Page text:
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  • David Robertson

It’s back pain Jim…. But not as we know it!

Firstly- hello and thank you for taking time to read my 1st blog!  I hope you find it interesting….. or amusing….. or at least not too time consuming.  Annoyingly because it’s an online blog, if it’s rubbish you can’t even use it for bog paper after 😦

I had an interesting although not too unusual experience with a patient this week which hopefully highlights some of the commonly held beliefs amongst the public (and many healthcare workers) around lower back pain.  Below are some snippets from our session.

“I have noticed recently that my episodes of back pain happen around times that I feel more anxious.”    As our understanding of pain has improved it has become clearer that tissue injury and pain are not directly linked.  It is now known that if you are more stressed or anxious any pain from a tissue injury can be amplified and that you can have a painful experience even without tissue injury.  The evidence also suggests that a strong predictor of whether your pain may become more chronic is whether you are more stressed or worried.  Understandably this can sometimes become a vicious circle.

To give this some context- it would probably not sound too strange for someone to say “I have a headache…” or “I feel tense in my shoulders… because I’m stressed”.  It perhaps would be less easily accepted for someone to say “I have back pain because I am stressed” but this is just as possible.  Understanding this relationship and then taking steps to manage stress levels or worries should have a positive affect on lower back pain.

“I try and keep my core tense as I’ve been told this is good for my back”.  Resting positions and movement should not feel laboured.  They should be effortless.  Would you walk around holding your fist tensed or clenching your jaw even if you had injured it in the past?  No, because this is not a normal way of resting or moving and may eventually become painful.  “I need to protect my back.”  The evidence actually suggests that people with persistent lower back pain struggle to let their trunk or “core” muscles relax, not the other way round.  In other words they brace or tense too much!

I do pilates to strengthen my core as this is good for my back.”  “I’m worried about running as this may hurt may back.”  Is it sore when you run? “No.”  Then run!!!  The most evidence based treatment for lower back pain is regular exercise…… of any kind.  There is no evidence that one type is better than another.  Anything that gets you sweating, breathless, and works your muscles is good, especially if you feel good doing it.  A really common misconception even amongst healthcare workers is that running is bad for back pain, however the evidence does not support this, in fact the opposite is true.  If it feels goes then do it!  Pilates is good too, however sometimes with pilates habitually bracing or tightening your trunk is encouraged as good for your back, which as was discussed before is not helpful.  Having strong muscles and bracing all the time are not the same thing!  Who’s the stronger guy in the gym-  The guy walking round tensing his guns or the guy lifting some weight?    If you are keen to do exercise specifically to strengthen your trunk muscle (which is a great thing to do!) the evidence actually suggests that resisted/weight training is best (and good for back pain).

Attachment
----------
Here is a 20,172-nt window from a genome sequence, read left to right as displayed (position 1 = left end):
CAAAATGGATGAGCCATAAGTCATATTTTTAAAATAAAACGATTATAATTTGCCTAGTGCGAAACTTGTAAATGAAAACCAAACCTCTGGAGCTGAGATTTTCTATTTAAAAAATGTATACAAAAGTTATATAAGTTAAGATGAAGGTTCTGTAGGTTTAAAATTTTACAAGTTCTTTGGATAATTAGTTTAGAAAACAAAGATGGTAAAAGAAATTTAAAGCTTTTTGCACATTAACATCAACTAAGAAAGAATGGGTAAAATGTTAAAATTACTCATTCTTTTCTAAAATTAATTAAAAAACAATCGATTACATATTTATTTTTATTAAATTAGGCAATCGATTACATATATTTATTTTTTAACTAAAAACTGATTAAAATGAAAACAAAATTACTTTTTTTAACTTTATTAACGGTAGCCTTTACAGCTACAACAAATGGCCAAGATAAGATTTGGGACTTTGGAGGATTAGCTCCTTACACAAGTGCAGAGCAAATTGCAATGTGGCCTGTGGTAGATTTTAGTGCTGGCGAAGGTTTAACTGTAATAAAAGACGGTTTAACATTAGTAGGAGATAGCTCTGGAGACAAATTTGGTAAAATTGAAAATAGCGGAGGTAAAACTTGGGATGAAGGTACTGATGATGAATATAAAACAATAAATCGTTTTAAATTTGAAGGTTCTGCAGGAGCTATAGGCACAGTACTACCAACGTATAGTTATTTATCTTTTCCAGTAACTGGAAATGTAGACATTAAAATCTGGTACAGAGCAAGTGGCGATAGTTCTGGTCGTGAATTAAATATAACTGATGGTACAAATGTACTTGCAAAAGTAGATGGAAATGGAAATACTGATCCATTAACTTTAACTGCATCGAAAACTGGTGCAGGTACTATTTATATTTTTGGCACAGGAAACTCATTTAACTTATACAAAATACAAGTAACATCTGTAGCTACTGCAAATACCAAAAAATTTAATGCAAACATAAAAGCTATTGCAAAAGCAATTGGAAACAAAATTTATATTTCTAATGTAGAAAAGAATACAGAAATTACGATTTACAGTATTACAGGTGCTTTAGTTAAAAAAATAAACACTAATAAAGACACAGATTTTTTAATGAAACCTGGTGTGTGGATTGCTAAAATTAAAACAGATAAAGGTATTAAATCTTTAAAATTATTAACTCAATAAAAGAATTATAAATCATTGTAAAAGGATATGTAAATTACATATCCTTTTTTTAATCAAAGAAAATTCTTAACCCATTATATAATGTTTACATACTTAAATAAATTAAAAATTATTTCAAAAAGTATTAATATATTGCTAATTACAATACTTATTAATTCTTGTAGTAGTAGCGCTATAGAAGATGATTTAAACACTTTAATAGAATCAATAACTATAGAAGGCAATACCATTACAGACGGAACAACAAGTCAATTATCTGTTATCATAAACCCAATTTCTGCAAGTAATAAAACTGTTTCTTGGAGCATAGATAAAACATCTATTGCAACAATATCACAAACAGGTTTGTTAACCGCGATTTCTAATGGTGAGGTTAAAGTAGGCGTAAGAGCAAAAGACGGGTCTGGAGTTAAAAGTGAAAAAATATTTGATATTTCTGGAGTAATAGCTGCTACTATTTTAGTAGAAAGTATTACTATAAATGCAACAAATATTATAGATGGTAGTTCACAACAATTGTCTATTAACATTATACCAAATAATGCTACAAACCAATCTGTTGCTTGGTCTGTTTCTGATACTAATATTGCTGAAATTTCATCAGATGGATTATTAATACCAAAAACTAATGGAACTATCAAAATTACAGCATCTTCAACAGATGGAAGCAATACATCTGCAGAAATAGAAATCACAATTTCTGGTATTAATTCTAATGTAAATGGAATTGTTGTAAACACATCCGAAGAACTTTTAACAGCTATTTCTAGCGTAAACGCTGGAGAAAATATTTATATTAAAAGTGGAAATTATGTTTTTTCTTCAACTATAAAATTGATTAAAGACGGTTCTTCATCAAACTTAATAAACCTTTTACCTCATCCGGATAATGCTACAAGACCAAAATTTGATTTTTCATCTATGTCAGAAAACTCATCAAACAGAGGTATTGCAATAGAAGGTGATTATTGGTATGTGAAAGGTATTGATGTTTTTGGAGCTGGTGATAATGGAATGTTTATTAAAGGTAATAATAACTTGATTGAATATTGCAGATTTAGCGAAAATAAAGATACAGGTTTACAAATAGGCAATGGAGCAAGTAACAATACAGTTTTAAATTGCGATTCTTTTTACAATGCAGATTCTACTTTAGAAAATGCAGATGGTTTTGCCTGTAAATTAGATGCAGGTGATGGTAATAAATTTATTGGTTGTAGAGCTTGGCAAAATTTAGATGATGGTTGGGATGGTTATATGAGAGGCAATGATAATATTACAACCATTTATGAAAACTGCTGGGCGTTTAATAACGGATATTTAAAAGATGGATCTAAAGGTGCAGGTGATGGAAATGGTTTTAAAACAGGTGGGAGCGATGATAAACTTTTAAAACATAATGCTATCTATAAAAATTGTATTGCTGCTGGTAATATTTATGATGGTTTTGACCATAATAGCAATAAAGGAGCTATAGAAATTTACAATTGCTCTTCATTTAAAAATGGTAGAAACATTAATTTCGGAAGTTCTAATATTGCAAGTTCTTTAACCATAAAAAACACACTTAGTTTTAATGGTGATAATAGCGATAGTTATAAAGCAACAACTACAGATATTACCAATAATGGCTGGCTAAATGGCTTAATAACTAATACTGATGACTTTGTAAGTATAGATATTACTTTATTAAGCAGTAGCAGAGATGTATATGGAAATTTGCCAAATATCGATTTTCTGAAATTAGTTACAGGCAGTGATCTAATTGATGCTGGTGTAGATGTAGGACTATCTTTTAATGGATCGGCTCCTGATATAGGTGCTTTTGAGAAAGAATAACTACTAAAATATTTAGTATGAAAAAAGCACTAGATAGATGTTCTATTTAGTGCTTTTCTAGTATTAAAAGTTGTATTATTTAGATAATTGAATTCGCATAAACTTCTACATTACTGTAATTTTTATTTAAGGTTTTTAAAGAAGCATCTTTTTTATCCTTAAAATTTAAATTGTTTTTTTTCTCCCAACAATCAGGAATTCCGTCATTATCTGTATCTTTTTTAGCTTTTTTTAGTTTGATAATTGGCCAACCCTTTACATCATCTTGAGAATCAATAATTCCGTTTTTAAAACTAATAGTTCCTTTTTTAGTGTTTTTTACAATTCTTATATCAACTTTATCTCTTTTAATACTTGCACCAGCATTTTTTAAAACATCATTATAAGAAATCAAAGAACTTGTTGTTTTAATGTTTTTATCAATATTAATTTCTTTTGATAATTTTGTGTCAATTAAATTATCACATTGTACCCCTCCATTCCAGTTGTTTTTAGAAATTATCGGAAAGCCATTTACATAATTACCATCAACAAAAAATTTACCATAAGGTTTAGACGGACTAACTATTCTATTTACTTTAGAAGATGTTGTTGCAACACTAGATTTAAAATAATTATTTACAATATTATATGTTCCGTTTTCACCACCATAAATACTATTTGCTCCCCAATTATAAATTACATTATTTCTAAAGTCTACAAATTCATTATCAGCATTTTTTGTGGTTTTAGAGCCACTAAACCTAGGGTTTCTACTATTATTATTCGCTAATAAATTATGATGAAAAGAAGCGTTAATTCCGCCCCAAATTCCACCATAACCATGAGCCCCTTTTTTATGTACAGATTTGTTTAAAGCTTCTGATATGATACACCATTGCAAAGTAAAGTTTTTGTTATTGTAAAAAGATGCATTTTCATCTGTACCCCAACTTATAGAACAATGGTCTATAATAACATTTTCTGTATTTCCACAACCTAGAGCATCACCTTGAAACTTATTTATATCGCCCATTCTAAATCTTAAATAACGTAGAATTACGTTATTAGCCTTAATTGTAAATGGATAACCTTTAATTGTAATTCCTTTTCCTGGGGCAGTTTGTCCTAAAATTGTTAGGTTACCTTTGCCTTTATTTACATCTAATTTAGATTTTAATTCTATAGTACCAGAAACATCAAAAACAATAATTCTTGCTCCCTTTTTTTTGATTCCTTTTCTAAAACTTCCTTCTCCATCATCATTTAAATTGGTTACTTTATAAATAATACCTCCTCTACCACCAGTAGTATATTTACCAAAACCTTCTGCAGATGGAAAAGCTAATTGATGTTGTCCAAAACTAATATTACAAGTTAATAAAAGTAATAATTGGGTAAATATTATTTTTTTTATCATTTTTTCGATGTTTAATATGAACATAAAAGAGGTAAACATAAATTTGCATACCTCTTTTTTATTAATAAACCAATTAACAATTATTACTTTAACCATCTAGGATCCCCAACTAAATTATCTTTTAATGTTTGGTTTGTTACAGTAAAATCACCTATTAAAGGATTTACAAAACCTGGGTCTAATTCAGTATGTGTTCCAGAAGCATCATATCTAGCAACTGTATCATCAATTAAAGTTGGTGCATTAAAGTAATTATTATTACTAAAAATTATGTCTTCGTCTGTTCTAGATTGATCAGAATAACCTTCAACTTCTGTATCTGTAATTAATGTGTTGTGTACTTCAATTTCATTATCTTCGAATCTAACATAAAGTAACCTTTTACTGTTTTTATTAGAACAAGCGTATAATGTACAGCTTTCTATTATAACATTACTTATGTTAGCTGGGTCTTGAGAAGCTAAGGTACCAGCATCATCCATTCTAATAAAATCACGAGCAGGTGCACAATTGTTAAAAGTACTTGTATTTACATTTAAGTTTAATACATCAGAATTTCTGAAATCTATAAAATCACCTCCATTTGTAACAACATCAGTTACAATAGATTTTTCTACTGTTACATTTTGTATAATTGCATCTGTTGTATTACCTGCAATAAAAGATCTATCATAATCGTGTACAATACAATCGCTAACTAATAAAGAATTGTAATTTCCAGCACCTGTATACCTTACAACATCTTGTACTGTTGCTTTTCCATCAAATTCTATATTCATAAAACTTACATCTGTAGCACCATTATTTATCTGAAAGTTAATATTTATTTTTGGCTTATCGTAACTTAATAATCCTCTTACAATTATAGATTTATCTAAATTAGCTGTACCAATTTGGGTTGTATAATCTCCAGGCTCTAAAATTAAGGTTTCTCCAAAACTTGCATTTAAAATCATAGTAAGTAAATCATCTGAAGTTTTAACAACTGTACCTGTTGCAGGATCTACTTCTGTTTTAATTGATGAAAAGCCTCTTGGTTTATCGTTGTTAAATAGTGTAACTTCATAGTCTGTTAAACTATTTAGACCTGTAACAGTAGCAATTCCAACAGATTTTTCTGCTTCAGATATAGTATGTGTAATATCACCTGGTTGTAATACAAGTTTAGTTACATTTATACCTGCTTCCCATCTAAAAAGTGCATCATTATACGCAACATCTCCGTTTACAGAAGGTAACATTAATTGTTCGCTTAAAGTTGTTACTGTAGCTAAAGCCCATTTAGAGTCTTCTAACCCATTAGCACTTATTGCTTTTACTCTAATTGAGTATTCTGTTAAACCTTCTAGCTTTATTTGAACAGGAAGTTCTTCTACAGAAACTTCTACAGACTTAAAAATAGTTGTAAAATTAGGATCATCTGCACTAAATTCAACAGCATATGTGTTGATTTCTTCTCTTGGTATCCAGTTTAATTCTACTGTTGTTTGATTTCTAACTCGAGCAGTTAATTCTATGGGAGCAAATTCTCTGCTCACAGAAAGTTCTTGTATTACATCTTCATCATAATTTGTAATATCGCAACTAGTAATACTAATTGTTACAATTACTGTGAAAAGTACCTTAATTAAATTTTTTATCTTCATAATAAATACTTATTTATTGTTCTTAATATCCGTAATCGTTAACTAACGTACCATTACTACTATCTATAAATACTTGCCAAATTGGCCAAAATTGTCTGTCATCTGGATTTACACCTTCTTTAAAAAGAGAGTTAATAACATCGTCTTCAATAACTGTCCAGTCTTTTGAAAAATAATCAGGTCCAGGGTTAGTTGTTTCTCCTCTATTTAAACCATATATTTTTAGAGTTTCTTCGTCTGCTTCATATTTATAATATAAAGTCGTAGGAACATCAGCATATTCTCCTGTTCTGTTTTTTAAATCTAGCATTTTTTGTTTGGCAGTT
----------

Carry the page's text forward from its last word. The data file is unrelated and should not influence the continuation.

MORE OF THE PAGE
“I shouldn’t slouch.”  Why not?  Plenty of people slouch and don’t get back pain, just as plenty sit really upright and don’t.  Sitting postures are not a predictor of lower back pain, but not moving regularly may be. What does this mean?  Sit however you’re comfortable, which again should feel effortless (no bracing or pulling in!), and change position regularly, every 40 mins or so.  Motion is lotion is the (pretty cheesy) physio catchphrase doing the rounds at the moment (if anyone has a less naff sounding alternative please let me know).

So what are the take home messages- anxiety or stress can affect back pain, bracing/tensing is not helpful, exercising regularly and having a strong conditioned body can help, don’t worry too much about your posture, move regularly.  The professional body for UK physios has recently published some “myth busters” for lower back pain.  These can be found at http://www.csp.org.uk/your-health/healthy-living/public-information-leaflets/back-pain-myth-busters.

I hope you’ve not found this too painful.  Until next time……